The Roku stock price has struggled lately. After surging to an all-time high of $486 in February, the shares have dropped by more than 30% to the current $330. The company is now valued at more than $44 billion.
Rotation from growth
Roku is a fast-growing company that has the biggest market share in the television streaming industry. The company sells a simple television stick at a throwaway price and then makes more money from its advertising business.
Roku was one of the leading beneficiaries of the coronavirus pandemic. As more people stayed at home, they spent most of their time watching. As a result, the company recorded more than $1.77 billion in revenue in 2020 up from the previous $1.1 billion. Its net loss narrowed from more than $59.9 million to more than $17 million.
This growth continued in the first quarter of this year as its revenue grew by 79% to more than $574 million. It beat the consensus analysts by a whopping $82 million. Its earnings per share came at $0.54, better than expected. These results came as the number of player units increased by 14% while its platform revenue rising by 101%.
The Roku stock price has therefore declined mostly because of the ongoing rotation from growth to value stocks. There is also a rotation from companies that did well during the pandemic to those that underperformed. The idea is that investors believe that growth will start to ease as the economy reopens and people go back to work.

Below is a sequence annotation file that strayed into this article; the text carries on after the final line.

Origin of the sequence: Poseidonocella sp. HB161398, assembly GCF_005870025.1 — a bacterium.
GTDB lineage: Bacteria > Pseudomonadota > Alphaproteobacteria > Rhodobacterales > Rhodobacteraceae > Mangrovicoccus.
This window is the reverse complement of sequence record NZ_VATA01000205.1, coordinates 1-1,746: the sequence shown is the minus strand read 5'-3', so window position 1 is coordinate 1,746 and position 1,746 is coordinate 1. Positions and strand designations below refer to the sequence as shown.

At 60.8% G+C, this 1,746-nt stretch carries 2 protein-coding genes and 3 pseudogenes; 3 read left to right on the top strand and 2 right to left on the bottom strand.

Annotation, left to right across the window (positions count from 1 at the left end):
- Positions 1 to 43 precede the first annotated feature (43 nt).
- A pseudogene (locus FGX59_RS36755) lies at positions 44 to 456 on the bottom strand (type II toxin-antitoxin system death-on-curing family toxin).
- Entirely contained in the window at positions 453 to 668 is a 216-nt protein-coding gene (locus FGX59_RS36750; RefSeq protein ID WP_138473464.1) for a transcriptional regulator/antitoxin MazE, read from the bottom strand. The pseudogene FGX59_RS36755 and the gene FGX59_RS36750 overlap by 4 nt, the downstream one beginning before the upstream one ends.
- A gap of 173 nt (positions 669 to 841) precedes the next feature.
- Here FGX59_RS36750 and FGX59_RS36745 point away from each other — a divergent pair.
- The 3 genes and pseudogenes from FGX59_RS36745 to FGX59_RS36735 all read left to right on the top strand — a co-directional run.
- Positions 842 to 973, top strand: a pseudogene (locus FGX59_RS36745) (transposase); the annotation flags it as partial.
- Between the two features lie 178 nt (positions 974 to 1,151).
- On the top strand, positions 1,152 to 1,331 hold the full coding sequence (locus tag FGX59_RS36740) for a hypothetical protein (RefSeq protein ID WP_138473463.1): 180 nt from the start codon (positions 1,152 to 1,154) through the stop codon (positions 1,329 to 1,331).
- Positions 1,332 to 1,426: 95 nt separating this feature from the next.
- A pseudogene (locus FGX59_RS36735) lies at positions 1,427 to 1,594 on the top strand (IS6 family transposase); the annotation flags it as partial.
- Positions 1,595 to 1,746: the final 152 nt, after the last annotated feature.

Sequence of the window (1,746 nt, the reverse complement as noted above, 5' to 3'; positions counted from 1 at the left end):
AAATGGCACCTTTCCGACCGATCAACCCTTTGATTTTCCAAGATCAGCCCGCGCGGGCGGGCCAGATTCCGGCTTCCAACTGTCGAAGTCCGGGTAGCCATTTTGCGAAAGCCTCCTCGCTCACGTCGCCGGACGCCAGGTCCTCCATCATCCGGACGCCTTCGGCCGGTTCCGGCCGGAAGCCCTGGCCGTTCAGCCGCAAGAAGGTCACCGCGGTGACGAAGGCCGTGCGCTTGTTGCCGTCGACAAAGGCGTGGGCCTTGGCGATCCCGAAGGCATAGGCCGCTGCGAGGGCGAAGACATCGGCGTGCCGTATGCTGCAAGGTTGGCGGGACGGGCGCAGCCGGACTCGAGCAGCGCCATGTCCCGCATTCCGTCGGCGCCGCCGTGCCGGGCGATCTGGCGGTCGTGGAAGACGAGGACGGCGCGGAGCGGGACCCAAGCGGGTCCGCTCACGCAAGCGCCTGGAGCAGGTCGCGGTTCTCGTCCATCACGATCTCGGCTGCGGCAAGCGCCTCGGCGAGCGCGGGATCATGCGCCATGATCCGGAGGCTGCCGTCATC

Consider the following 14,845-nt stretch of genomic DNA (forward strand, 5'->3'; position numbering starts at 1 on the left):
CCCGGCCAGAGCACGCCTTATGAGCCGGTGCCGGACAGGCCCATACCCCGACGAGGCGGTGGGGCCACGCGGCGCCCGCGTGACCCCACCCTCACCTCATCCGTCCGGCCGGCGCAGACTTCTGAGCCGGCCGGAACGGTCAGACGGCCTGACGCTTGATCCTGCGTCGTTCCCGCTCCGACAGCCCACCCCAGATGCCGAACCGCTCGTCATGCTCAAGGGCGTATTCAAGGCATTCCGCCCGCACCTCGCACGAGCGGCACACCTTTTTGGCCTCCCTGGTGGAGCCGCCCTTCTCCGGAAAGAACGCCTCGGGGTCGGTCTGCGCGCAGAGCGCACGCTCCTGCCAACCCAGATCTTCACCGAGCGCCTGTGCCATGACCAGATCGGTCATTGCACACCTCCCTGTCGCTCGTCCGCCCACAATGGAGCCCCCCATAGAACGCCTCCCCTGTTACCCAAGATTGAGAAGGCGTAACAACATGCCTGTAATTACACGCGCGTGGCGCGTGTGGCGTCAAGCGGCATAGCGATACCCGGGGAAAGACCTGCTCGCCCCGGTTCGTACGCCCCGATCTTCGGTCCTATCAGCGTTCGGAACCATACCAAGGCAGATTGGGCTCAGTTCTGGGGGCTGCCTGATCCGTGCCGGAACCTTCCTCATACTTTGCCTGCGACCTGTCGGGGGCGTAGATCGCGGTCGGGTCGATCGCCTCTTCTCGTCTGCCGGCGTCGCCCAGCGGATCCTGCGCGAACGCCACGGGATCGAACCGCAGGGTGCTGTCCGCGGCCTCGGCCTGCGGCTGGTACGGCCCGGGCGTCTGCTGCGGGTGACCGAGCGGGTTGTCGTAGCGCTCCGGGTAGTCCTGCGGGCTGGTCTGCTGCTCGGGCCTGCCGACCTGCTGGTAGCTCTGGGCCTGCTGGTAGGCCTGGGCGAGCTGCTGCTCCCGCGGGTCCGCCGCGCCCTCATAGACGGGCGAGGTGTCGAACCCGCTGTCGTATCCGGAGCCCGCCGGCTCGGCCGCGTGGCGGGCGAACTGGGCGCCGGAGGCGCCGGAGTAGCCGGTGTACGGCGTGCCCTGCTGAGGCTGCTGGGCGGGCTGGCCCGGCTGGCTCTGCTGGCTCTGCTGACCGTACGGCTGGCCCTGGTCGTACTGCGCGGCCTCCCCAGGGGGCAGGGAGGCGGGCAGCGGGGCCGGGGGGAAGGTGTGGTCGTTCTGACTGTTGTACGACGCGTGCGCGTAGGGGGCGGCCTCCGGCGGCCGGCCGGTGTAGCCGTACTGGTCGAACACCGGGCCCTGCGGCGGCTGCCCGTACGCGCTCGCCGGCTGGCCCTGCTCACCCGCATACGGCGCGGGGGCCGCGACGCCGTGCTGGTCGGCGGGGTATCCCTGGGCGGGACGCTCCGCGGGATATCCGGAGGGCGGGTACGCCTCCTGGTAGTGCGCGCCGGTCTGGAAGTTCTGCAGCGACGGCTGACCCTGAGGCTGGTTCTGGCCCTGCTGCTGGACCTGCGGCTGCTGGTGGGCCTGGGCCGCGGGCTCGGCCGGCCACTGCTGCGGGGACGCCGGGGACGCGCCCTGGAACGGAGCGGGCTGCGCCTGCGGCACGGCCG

Further, the recent strong economic data from the United States have fueled speculation that the Fed will start tightening. Inflation has jumped and the labor market has tightened. On Thursday, data showed that initial jobless claims declined below 400k for the first time since the pandemic started. Historically, growth stocks tend to underperform when the Fed is tightening.
In all honesty, Roku seems like a highly overvalued company. For one, this is a loss-making company with less than $2 billion in annual revenue that is valued at more than $44 billion. However, in an era of low interest rates, these discrepancies in valuations are relatively understandable.
Indeed, in the past decade, investors who bought undervalued companies have done worse than those who opted for overvalued firms.
Roku buyers invest in the company because of its strong market share and the opportunity it has in original content and advertising. In original content, the company has already bought the catalogue of the now-defunct Quibi. It has also signed up for the first pay one deal with Saban Films.
Analysts are also optimistic about the Roku stock price. In a recent note, analysts at Citigroup lowered their target to $450, which is still substantially higher than the current level. Similarly, those at Evercore, KeyCorp, Oppenheimer, and Morgan Stanley have a target of above $400.
Roku stock price analysis
Turning to the daily chart, we see that the Roku stock declined to $272 a few weeks ago. This was a notable price since it was along the 50% Fibonacci retracement level. It then bounced to a high of $359. A closer look shows that the stock did what looks like a double-bottom pattern whose neckline is at the 23.6% Fibonacci retracement level at $400. It is also struggling to move above the 50-day and 25-day exponential moving averages.
However, another closer look shows that the stock is also forming what looks like a head and shoulders pattern, which is usually a bearish signal.
Therefore, at this stage, the outlook is neutral. But, a move to the neckline at $400 will send a signal that there are still buyers left in the market. This will see the shares jumping to the all-time high.
On the other hand, a drop below $320 will signify that the head and shoulders pattern has been validated, which will see the stock drop back to the 50% retracement at $272.